image of apiezon w waxes

The softer ones

Here we again look at Apiezon Waxes, but with a look at the other two products in the range, Wax W100 and Wax W40. In the article “The Hard One” we looked at Wax W and how it can form a hard semi-permanent seal or be used as an etch resist. These properties are shared by the other waxes, but with two key differences; that they can be applied at lower temperatures and are softer waxes than Wax W when set.

The lower melting temperature of these Apiezon softer waxes makes them useful where components that need sealing are more sensitive to high temperature and hence cannot be exposed to the 130°C application temperature of Wax W. Wax W100 is the next product down in terms of application temperature and softens at around 50 to 60°C, becoming liquid at 110°C.  Wax W40 has the lowest application temperature and can actually be applied using hot water as it will soften at 40 to 50°C and be completely molten at 90°C. This makes Wax W40 particularly useful where a temporary seal is needed as it can be more easily applied and moulded around a fitting.

Being softer than Wax W the other two Apiezon softer waxes in the range are also very good for mounting very delicate substrates or for sealing glass joints where there might be some vibration. The softer waxes can act to dampen any movement, thus preventing cracking or damage to the glassware or substrate that might occur if the more rigid Wax W was used.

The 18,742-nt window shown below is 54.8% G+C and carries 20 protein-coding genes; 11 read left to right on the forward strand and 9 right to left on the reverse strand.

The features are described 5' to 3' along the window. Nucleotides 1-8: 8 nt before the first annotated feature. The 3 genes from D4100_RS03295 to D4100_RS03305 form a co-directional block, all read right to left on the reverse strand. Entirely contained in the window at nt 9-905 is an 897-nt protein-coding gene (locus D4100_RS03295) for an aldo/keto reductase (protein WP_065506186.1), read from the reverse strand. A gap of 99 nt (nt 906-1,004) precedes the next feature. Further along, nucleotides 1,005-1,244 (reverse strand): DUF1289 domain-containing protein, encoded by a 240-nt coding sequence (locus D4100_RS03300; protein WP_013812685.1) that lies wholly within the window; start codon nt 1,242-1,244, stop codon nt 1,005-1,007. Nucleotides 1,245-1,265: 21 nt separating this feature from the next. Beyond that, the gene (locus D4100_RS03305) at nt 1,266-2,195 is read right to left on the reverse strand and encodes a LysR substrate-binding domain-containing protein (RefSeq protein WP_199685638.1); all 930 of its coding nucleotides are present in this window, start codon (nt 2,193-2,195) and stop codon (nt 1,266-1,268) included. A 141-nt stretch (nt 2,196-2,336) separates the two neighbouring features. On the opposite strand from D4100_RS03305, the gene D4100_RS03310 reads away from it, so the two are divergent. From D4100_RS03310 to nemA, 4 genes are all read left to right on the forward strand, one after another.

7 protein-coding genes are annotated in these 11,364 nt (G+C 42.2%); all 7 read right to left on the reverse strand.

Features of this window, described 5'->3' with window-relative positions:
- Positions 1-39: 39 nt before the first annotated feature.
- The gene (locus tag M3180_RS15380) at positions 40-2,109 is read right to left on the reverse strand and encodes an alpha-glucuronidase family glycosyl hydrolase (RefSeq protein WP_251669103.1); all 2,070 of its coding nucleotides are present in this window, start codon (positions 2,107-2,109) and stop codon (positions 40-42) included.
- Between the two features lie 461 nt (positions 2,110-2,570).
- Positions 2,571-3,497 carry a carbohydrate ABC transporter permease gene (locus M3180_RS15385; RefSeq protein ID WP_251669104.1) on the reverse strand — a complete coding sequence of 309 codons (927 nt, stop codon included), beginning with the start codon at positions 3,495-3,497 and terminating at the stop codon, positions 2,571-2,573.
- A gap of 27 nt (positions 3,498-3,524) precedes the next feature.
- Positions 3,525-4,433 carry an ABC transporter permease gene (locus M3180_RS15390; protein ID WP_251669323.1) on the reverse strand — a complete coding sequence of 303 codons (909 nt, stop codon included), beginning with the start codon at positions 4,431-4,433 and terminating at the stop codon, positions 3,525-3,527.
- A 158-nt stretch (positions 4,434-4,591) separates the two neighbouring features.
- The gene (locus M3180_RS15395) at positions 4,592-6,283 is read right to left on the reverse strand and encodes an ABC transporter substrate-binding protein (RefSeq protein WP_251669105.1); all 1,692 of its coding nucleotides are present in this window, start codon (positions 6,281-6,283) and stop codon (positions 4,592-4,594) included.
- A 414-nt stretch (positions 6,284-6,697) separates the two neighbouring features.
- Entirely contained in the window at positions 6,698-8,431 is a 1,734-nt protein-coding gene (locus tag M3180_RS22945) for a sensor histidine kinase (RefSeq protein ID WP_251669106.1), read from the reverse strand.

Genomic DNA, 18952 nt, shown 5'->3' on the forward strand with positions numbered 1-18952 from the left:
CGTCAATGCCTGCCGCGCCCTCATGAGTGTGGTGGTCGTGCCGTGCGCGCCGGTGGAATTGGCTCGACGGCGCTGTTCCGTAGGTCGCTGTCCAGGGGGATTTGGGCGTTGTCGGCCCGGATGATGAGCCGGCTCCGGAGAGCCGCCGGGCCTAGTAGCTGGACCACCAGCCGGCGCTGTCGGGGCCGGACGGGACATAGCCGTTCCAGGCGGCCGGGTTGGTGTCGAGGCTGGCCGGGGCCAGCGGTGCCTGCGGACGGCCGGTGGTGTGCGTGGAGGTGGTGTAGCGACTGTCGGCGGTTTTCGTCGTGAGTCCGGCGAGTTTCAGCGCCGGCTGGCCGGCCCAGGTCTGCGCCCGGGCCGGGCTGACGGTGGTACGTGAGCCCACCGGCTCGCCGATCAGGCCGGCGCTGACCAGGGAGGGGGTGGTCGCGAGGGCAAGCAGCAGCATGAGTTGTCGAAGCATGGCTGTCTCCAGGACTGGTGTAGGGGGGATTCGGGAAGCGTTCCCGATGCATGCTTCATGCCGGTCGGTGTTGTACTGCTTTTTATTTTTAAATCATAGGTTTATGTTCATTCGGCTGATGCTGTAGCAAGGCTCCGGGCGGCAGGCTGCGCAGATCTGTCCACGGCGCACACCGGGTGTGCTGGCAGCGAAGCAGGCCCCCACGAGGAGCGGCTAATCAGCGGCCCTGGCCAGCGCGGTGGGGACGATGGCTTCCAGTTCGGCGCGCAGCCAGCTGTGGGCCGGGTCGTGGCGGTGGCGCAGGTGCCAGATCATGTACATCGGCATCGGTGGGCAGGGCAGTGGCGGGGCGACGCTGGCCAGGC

All in all the Wax range offers a product for a wide variety of situations, Wax W is great for a rigid seal, or for etch resist at higher temperatures, where the softer products are excellent when the surface if more heat sensitive or delicate.

Wax W40 has slightly higher vapour pressure than Wax W100 and Wax W, so the harder products are better for high vacuum applications. Having said that W40 is still for use down into the 10-6 Torr range, so is an excellent sealant for a wide variety of applications.